Dr. Jeanne PetitProfessor of History and Department Chair
Dr. Petit has been a professor of history at Hope College since 2000. She serves on the Women's and Gender Studies Council, previously directed the Women's and Gender Studies program and teaches a variety of United States history courses, including U.S. Cultural History, World War I America, Recent America, and Women and Gender in United States History. In addition, she teaches interdisciplinary classes such as First Year Seminar and Cultural Heritage.
AREAS OF INTEREST
Dr. Petit specializes in the studies of women, gender, immigration and religion in the early 20th Century. She is presently researching the history of American Catholic women during World War I and the post-war era.
She is also researching the United War Work Campaign, an interfaith program that raised funds to support U.S. soldiers during World War I. As part of this project, Dr. Petit took four students to conduct research at the Library of Congress in summer 2015 as part of a Great Lakes College Association grant. Their final product was a website, For the Boys over There: The 1918 United War Work Campaign.
- Ph.D., 2000, University of Notre Dame
- M.A., 1993, University of Notre Dame
- B.A., 1992, Knox College
selected grants and awards
- National Endowment for the Humanities Summer Grant
- Summer Seminar Award, Louisville Institute for the Study of American Religion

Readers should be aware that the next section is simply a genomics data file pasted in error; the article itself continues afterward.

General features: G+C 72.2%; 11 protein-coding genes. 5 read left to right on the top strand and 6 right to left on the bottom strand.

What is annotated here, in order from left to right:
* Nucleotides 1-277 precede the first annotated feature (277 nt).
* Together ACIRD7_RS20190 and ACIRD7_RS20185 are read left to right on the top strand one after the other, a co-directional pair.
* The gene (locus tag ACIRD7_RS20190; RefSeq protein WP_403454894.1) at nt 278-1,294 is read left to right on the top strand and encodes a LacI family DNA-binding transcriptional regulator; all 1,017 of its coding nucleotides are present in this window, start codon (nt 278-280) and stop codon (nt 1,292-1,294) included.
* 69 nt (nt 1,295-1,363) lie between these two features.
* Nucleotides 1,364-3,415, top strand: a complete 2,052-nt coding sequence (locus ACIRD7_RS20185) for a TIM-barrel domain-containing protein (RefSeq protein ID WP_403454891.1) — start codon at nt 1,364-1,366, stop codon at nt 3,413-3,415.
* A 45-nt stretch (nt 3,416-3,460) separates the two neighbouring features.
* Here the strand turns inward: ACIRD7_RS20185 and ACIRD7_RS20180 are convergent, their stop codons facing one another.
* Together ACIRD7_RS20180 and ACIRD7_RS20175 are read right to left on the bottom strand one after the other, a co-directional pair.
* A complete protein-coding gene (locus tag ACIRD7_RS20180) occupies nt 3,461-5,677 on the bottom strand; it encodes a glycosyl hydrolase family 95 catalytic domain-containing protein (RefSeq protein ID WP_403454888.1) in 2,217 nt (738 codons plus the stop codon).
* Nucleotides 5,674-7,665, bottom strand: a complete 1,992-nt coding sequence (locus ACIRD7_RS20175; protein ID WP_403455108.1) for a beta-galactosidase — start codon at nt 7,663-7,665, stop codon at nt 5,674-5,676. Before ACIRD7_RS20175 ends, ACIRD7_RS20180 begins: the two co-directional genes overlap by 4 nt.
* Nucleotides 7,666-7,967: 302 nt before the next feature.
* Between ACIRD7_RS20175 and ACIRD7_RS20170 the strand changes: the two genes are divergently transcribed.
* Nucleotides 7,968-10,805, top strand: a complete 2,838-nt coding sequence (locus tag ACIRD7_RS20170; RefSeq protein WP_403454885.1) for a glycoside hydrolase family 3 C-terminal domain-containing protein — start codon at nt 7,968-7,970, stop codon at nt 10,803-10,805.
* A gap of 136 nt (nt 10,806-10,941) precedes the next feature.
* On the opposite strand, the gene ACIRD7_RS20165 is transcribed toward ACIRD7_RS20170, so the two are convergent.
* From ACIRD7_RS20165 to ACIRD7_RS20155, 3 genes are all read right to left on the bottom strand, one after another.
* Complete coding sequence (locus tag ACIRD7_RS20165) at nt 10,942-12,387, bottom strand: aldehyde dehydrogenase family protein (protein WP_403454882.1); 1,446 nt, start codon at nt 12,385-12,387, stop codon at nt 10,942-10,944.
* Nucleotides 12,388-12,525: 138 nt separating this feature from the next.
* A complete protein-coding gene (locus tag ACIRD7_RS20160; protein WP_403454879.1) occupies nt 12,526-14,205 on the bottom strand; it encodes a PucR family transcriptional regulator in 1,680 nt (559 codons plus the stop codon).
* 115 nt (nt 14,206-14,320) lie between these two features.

- Littleton Griswold Grant for Research in the History of Law and Society
- Great Lakes College Association Library of Congress Research Initiative Grant
- Dorothy Mohler Research Grant, The Catholic University of America
- Cushwa Center for the Study of American Catholicism Travel Grant, University of Notre Dame
- Teagle Course Development Grant
- The Men and Women We Want: Gender, Race and the Progressive Era Literacy Test Debate, Gender and Race in American History Series, University of Rochester Press, 2010
- “Working for God, Country, and 'Our Poor Mexicans': Catholic Women and Americanization at the San Antonio National Catholic Community House, 1919–1924” Journal of American Ethnic History, spring 2015
- “Up Against a Stone Wall: Gender, Power and the National Catholic Community Houses,” American Catholic Studies, summer 2012
- “What Challenges Did Catholic Laywomen Face When They Took up Social Work in Post-World War I East St. Louis?” Women and Social Movements in the United States, 1600–2000, Alexander Street Press/SUNY Binghamton, fall 2010
- “‘Organized Catholic Womanhood: Suffrage, Citizenship and the National Council of Catholic Women,” U.S. Catholic Historian, winter 2008
- “‘Our Immigrant Co-Religionists’: The National Catholic Welfare Conference as an Advocate for Immigrants, 1919–1929,” Immigrant Rights in the Shadow of United States Citizenship, New York University Press, 2008